Thursday, May 19, 2011

The Definition of a ZADDIK


I would like to start a discussion defining the true meaning of a ZADDIK (righteous Jew). In chassidic circles a Rebbe is mostly seen as a ZADDIK. A person who has a close relationship to G - d because this person is so terribly pious and doesn't really live in our lower physical spheres. A ZADDIK always walks in the way of G - d, Torah and anything holy you can imagine. You can believe that every Rebbe is a ZADDIK or you may not ... However, the Alter Rebbe, Rabbi Shneur Zalman of Liadi (1745 - 1812), had a slightly different understanding of what a ZADDIK is. At least, according to his famous book called TANYA

Already at the beginning of the first chapter, the Alter Rebbe (also called "Ba'al HaTanya"), gives his own definition of a ZADDIK: 

A ZADDIK is a person who has totally overcome his Yetzer HaRah (the negative side in each of us). Meaning that no temptation whatsoever is able to pull him down but he is able to stick to his pious way and thus, to G - d. 

Basically the Book of Tanya is teaching a Jew how to become a BENONI (an intermediate who is neither a RASHA - evil person - nor a ZADDIK). Our goal has to be striving to become a BENONI who still has his Yetzer HaRah but, in a way, is trying his best to overcome it. At least sometimes.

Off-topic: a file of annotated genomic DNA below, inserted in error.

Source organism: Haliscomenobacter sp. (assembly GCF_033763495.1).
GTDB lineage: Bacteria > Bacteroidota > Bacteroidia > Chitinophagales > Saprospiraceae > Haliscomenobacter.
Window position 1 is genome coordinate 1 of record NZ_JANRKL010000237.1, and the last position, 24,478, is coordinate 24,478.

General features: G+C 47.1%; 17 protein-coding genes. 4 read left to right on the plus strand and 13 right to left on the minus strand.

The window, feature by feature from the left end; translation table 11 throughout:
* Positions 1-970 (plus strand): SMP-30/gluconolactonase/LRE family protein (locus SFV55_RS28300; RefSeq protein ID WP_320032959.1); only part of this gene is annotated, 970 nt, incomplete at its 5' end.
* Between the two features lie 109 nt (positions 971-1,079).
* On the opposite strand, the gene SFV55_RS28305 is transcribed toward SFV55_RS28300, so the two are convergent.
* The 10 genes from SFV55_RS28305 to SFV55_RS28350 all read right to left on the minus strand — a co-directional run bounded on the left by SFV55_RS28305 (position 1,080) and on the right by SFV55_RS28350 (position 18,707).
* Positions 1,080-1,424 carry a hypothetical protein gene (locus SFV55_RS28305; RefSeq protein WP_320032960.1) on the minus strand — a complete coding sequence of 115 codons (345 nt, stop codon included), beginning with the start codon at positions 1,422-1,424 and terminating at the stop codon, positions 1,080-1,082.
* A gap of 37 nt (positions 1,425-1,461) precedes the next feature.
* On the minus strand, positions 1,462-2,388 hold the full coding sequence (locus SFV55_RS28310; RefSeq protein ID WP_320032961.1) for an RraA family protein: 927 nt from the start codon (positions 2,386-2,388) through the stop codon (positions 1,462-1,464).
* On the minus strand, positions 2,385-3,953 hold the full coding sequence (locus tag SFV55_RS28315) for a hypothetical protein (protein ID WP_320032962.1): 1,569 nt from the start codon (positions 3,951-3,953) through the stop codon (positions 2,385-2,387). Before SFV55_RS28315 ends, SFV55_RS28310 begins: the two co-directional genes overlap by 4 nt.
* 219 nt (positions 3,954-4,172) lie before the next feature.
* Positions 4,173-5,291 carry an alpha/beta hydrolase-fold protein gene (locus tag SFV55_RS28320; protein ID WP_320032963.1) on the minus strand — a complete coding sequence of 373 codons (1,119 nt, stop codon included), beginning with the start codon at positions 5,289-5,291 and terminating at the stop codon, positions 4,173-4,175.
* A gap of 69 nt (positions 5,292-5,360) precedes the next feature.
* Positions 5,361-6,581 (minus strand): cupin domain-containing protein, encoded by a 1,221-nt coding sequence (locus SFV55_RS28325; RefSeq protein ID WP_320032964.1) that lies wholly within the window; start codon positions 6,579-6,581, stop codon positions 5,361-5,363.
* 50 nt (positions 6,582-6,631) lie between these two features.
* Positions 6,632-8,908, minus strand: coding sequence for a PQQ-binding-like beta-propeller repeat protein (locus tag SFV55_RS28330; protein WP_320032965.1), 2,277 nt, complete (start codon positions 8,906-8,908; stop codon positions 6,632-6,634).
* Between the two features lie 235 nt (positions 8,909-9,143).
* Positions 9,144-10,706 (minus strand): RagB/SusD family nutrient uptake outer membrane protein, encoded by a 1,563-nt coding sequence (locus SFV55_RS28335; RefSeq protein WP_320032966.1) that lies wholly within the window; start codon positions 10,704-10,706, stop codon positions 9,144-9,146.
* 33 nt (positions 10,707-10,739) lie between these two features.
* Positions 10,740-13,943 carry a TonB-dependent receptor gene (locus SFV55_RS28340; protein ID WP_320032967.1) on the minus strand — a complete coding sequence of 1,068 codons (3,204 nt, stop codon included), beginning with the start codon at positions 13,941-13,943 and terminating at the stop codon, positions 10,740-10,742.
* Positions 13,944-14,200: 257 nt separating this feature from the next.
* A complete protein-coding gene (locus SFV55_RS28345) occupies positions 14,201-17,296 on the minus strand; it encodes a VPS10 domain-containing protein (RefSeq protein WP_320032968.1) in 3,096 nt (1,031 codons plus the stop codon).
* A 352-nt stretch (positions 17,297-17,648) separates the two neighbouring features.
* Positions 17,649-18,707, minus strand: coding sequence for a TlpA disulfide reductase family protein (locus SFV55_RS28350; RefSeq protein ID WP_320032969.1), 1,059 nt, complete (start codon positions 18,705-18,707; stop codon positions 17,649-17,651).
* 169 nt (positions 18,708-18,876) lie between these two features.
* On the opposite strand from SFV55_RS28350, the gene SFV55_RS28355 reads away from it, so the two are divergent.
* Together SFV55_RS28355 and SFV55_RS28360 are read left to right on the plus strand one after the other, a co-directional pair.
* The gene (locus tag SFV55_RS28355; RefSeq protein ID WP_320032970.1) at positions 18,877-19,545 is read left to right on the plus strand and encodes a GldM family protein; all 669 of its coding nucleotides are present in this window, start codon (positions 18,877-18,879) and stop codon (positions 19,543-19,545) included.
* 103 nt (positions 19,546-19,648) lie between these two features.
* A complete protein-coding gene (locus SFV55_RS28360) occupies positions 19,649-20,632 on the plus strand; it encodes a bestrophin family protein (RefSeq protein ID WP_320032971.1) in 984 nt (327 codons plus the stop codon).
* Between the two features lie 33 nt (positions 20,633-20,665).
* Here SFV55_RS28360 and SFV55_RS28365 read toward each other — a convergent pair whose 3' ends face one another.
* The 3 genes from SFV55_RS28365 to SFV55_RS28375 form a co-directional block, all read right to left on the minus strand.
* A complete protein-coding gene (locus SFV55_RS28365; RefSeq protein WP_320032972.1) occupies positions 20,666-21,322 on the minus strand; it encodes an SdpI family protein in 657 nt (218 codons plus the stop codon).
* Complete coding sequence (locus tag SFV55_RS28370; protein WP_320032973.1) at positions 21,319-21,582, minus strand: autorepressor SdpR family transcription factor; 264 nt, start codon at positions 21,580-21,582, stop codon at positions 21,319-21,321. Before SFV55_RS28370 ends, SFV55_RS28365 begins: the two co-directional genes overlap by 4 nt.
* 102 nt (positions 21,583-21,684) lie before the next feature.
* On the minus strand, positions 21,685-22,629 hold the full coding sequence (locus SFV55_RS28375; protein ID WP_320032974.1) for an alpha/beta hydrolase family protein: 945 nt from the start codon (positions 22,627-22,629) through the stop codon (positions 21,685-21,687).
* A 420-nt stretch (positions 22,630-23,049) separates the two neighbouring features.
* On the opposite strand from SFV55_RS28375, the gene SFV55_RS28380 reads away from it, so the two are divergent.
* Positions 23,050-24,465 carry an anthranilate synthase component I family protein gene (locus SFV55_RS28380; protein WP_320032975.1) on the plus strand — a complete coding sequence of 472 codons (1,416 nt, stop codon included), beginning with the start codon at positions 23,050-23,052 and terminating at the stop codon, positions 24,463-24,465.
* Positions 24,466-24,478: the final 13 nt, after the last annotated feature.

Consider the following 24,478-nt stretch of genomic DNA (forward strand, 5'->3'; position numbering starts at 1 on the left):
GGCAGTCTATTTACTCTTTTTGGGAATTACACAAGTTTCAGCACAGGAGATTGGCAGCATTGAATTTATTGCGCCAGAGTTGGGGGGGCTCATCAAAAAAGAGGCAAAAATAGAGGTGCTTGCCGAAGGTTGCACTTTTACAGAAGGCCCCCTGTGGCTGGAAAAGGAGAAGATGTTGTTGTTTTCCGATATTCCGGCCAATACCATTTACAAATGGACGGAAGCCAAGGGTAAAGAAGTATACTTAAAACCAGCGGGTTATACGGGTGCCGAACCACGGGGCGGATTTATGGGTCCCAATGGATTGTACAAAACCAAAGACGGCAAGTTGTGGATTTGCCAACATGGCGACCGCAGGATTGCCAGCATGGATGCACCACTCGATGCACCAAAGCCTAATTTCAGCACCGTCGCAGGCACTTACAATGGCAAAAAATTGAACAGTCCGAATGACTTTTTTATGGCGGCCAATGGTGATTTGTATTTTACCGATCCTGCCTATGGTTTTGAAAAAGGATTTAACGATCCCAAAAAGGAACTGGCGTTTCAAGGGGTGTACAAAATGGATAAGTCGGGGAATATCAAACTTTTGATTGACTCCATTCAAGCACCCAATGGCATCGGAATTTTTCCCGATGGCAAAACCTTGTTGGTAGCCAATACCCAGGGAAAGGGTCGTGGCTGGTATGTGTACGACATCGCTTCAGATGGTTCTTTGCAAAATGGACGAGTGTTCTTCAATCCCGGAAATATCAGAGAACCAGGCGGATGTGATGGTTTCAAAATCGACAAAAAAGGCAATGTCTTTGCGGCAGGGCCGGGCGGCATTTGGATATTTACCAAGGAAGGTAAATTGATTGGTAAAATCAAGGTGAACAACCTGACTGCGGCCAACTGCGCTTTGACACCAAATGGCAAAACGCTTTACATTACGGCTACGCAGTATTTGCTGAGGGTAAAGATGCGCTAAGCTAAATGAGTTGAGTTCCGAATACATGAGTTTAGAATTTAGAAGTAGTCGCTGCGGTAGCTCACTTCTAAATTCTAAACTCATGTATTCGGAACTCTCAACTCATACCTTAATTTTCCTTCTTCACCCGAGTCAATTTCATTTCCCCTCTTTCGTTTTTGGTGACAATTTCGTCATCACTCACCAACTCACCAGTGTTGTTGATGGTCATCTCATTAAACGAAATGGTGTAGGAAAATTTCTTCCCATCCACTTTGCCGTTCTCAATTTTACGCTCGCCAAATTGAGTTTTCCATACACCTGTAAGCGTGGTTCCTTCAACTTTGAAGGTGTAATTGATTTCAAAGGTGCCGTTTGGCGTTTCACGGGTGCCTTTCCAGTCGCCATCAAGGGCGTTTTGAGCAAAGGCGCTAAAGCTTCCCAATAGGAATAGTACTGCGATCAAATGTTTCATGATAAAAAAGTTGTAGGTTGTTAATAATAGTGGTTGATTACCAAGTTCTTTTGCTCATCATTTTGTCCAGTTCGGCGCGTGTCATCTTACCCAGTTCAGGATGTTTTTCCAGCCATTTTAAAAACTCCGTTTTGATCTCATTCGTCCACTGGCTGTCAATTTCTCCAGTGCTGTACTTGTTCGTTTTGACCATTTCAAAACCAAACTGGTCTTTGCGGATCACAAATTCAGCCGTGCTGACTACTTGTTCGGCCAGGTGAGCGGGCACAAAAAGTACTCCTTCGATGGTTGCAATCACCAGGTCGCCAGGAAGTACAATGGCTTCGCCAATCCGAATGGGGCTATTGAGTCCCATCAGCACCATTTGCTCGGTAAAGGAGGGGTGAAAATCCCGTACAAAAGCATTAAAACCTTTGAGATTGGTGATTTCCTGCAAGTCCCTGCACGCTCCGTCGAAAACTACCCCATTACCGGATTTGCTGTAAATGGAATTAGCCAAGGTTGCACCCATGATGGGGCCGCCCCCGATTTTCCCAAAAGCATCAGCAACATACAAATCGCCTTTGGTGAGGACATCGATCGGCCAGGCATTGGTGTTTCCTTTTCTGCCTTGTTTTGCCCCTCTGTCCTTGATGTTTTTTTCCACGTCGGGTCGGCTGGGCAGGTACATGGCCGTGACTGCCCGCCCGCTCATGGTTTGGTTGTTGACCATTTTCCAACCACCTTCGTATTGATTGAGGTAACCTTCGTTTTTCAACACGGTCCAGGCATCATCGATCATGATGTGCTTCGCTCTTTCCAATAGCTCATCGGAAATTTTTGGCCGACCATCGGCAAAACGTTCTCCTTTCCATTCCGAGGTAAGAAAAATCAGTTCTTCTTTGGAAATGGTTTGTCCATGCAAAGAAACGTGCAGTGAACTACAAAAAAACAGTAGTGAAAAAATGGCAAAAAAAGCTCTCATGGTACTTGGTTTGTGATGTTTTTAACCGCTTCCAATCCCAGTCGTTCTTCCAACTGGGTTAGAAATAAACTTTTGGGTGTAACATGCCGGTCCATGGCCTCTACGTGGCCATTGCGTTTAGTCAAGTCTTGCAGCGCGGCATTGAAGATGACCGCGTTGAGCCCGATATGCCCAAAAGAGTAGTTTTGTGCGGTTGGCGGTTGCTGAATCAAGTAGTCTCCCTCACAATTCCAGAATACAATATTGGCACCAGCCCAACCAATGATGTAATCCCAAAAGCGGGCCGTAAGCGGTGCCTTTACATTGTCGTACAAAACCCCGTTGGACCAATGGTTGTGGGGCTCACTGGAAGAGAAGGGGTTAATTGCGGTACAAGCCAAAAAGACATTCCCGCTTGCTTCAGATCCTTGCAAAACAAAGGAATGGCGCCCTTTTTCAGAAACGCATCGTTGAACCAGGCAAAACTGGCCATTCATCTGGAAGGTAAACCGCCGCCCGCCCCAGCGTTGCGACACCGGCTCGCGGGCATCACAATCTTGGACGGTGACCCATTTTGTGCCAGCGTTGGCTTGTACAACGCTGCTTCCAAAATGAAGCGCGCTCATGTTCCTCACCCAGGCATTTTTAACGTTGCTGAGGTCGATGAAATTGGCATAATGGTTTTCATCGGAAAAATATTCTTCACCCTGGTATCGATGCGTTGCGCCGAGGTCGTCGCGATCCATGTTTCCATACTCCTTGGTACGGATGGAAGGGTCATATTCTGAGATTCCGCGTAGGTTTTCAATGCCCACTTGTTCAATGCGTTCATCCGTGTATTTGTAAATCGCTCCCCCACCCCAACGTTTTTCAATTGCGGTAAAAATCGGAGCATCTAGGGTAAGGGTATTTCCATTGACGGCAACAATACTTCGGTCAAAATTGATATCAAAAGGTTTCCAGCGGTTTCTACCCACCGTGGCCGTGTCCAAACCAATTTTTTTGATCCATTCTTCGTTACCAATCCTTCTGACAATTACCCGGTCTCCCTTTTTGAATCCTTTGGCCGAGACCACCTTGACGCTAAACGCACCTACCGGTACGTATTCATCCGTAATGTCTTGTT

This definition of the Alter Rebbe seems a bit strange to me. Actually I like his definition but it simply seems to be so impossible of reaching the ZADDIK level today. Just look around and tell me who is able to withdraw himself into holiness only. I hardly see any chassidic Rebbe doing this, as they have to deal with all those worldy community matters. Let alone finances and power quarrels.

My question is how the Alter Rebbe got to his conclusion whereas other Rabbis define a ZADDIK as a righteous person but don't necessarily stress to get rid of his Yetzer HaRah. 


  1. I recommend reading Gershon Scholem to understand the Sabbatean influence on Hassidism.

  2. B"H

    I know the book and I like it very much !

  3. bs"d

    There are two types of Tzadikim, according to Tanya. The "incomplete" Tzadik still has a vestige of Yetzer haRa.

    But you are correct - a Tzadik gamur is quite rare...